Indonesia expressed its condolences at the passing of former South African president and anti-apartheid icon Nelson Mandela.
“On behalf of the nation, the people, the government and as an individual I express the deepest condolence for the passing of former South African president Nelson Mandela,” President Susilo Bambang Yudhoyono said on Friday.
Yudhoyono praised Mandela as a great peacemaker and a true humanitarian, and made special mention of his role in ending apartheid in South Africa.
“We all adore him. For decades he was imprisoned but he led the country with his heart. There was never any retaliation for the torture he endured for decades,” he said.
Foreign Minister Marty Natalegawa echoed the president’s words and added that Mandela’s fight had inspired the whole world, especially developing countries.
“We deeply mourn the passing of a man of honor and principle; a towering figure against the heinous policy of apartheid whose struggles served as a rallying call the world over against racialism, colonialism and other forms of injustice,” the minister said.
Vice President Boediono said that the world had lost its most influential figure.
“Of course we have lost the great human of the century, the father of South Africa,” Boediono said.
Mandela, who was elected South Africa’s first black president after spending nearly three decades in prison, had been receiving treatment for a lung infection at his Johannesburg home since September, after three months in hospital in a critical state.
His condition deteriorated and he died following complications from the illness, with his family by his side. He was 95.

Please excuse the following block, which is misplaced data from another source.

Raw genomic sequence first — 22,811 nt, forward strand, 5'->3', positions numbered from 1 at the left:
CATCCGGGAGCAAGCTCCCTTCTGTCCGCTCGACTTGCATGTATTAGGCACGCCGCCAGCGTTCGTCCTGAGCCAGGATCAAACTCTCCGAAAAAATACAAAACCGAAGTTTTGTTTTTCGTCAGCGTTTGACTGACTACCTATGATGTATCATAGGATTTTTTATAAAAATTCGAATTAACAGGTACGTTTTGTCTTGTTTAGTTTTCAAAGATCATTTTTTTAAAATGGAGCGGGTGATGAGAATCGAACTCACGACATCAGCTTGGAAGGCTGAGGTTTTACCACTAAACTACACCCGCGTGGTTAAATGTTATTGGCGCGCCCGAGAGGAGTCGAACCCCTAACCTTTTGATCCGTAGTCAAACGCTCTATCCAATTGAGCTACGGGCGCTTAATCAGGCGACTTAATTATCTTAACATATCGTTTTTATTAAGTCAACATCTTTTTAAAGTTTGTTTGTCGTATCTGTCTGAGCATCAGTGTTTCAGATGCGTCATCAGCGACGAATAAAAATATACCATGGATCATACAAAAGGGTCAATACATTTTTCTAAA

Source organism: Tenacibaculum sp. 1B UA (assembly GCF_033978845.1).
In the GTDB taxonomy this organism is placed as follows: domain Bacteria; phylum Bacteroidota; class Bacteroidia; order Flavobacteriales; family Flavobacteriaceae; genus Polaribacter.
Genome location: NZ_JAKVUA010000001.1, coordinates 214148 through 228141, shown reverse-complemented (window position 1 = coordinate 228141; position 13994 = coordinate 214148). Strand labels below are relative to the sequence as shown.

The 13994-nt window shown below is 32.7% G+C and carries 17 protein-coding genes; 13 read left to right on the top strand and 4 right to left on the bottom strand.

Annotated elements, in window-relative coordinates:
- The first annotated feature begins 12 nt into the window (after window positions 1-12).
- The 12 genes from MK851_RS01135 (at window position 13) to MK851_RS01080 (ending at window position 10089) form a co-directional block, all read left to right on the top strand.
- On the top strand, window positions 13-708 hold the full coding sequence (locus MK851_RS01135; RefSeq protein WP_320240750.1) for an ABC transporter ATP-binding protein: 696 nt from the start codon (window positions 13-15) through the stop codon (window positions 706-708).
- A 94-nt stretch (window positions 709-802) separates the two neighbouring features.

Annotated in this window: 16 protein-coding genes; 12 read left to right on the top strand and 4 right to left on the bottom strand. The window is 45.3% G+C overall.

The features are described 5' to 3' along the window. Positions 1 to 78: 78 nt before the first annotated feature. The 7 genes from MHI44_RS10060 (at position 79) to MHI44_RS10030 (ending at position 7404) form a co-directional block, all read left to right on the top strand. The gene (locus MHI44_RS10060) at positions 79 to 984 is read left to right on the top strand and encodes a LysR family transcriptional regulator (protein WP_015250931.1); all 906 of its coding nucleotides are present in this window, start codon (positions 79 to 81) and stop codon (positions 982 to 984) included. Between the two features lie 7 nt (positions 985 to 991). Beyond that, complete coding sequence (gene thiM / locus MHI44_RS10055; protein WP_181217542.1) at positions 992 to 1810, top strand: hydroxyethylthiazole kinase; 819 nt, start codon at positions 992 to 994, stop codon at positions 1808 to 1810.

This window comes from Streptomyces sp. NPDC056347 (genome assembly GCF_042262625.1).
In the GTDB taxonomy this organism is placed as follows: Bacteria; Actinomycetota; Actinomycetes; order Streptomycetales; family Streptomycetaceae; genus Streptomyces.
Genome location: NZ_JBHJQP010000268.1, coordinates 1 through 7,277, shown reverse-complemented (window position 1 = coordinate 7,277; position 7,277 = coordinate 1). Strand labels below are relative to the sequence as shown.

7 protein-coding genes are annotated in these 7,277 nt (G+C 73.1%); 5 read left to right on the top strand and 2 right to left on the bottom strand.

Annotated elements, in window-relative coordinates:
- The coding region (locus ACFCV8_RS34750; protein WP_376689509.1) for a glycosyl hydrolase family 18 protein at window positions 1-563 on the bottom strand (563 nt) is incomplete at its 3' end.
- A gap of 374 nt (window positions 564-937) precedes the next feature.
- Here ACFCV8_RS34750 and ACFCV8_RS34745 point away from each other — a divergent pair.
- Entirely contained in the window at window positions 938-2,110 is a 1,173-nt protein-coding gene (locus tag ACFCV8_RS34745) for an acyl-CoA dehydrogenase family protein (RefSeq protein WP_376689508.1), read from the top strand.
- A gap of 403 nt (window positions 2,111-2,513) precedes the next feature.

The news was announced by an emotional Jacob Zuma, South Africa’s president.
The 1993 Nobel Peace Prize laureate spent 27 years behind bars before being freed in 1990. He led the African National Congress in negotiations with the white minority rulers, which culminated in the first multiracial elections in 1994.
A victorious Mandela served a single term as president before taking up a new role as a roving elder statesman and leading HIV/AIDS campaigner before finally retiring from public life in 2004.
He was a global cause celebre during the long apartheid years, and popular pressure led world leaders to tighten sanctions imposed on South Africa’s racist white minority regime.
While underground back home in South Africa, Mandela was captured by police in 1962 and sentenced to five years in prison.
He was then charged with sabotage and sentenced in 1964 to life in prison at the Rivonia trial, named after a Johannesburg suburb where a number of ANC leaders were arrested.
He used the court hearing to deliver a speech that was to become the manifesto of the anti-apartheid movement.
Jakarta Globe & Agence France-Presse